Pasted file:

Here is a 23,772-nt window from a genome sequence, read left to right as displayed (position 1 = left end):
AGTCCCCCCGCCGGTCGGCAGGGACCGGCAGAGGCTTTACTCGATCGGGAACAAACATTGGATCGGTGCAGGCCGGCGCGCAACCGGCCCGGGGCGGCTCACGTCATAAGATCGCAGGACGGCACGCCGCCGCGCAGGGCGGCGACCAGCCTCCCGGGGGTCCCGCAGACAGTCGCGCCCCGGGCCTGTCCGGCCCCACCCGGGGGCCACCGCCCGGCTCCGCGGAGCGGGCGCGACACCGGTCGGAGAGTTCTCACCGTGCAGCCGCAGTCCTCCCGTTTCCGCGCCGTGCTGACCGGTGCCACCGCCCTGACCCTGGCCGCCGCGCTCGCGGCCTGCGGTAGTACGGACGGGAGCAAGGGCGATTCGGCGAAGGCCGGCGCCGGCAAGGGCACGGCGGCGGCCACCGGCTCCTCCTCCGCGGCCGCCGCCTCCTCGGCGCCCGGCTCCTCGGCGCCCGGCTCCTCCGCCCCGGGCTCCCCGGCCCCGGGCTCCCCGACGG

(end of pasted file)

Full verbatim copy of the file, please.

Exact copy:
Here is a 23,772-nt window from a genome sequence, read left to right as displayed (position 1 = left end):
AGTCCCCCCGCCGGTCGGCAGGGACCGGCAGAGGCTTTACTCGATCGGGAACAAACATTGGATCGGTGCAGGCCGGCGCGCAACCGGCCCGGGGCGGCTCACGTCATAAGATCGCAGGACGGCACGCCGCCGCGCAGGGCGGCGACCAGCCTCCCGGGGGTCCCGCAGACAGTCGCGCCCCGGGCCTGTCCGGCCCCACCCGGGGGCCACCGCCCGGCTCCGCGGAGCGGGCGCGACACCGGTCGGAGAGTTCTCACCGTGCAGCCGCAGTCCTCCCGTTTCCGCGCCGTGCTGACCGGTGCCACCGCCCTGACCCTGGCCGCCGCGCTCGCGGCCTGCGGTAGTACGGACGGGAGCAAGGGCGATTCGGCGAAGGCCGGCGCCGGCAAGGGCACGGCGGCGGCCACCGGCTCCTCCTCCGCGGCCGCCGCCTCCTCGGCGCCCGGCTCCTCGGCGCCCGGCTCCTCCGCCCCGGGCTCCCCGGCCCCGGGCTCCCCGACGG